As we’ve discussed in previous posts, we place high value on using metrics to measure how Downtown is developing. This can include market studies like our Downtown Retail Demand Study or our (soon to be updated) Downtown Housing Study Summary.
It can also include less conventional metrics like traffic counts and how they are affecting activity in our city center. Fortunately, we have great partners like the City of Huntsville’s Traffic Engineering Department that can help analyze changes using empirical data.
One example is the relatively recent conversion of Downtown segments of Holmes Avenue and Clinton Avenue from one-way streets to two-way streets. These conversions were specifically called for in the Downtown Huntsville Master Plan Update because research shows the economic value of two-way streets in a Downtown environment.
For Downtown Huntsville, the City’s Traffic Engineering Department recently conducted a traffic count analysis on Clinton Avenue and compared it “pre” and “post” conversion back to two-way (its original design) from one-way. We’ve copied a summary of the findings below and you can find the hard data here.
The study shows that the two-way conversion has increased traffic counts which is a good thing for a retail district such as the Clinton Row area. In fact, oftentimes, the higher a corridor’s Average Daily Traffic counts, the better the corridor is suited for retail businesses.
These types of empirical, data-driven analysis efforts are a critical element to our efforts to revitalize our city center in both a qualitative and quantitative way.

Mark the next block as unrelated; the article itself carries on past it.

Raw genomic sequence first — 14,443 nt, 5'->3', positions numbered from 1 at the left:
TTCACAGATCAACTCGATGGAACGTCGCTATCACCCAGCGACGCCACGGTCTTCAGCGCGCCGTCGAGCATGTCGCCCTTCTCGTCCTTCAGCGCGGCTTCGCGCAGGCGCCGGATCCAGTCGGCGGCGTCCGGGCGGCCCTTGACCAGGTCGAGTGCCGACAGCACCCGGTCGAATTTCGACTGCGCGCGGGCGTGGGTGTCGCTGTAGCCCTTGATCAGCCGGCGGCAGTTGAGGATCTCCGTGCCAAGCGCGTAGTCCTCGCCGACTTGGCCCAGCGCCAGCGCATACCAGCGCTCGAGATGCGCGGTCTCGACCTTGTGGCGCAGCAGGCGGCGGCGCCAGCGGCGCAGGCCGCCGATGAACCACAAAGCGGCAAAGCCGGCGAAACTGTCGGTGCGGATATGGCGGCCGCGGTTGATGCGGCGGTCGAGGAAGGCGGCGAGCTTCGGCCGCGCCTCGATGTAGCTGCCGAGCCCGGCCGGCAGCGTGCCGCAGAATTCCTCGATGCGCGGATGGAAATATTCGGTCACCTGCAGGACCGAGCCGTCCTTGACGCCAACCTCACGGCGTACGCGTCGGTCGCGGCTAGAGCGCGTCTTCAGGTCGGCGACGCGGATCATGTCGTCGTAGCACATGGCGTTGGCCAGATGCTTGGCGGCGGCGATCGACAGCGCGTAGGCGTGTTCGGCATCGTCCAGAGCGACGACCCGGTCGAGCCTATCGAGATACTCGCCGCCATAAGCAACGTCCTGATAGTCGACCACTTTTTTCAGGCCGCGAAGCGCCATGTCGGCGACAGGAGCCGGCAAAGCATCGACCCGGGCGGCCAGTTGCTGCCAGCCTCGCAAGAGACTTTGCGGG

From the City’s Traffic Engineering summary:
Attached are directional traffic counts for Clinton Avenue Jefferson Street and Washington Street taken over the 72-hour period of November 6-8.
Tuesday: EASTBOUND 3637, WESTBOUND 1382; TOTAL 5019
Wednesday: EASTBOUND 3477, WESTBOUND 1343; TOTAL 4820
Thursday: EASTBOUND 3458, WESTBOUND 1467; TOTAL 4925
Average 4900 vehicles per day in this block. Prior to the conversion from one-way to two-way traffic, the average volume was nearly 3000 vehicles per day.
[We are] also including directional road tube counts taken over the same period for Clinton Avenue between Spragins Street and Jefferson Street and Washington Street and Greene Street. Clinton Avenue between Spragins Street and Jefferson Street averaged 4700 vehicles per day. Prior to the two-way conversion this block averaged 3400 vehicles per day.
Clinton Avenue between Washington Street and Greene Street averaged 3100 vehicles per day. Prior to the two-way conversion this block averaged 2300 vehicles per day.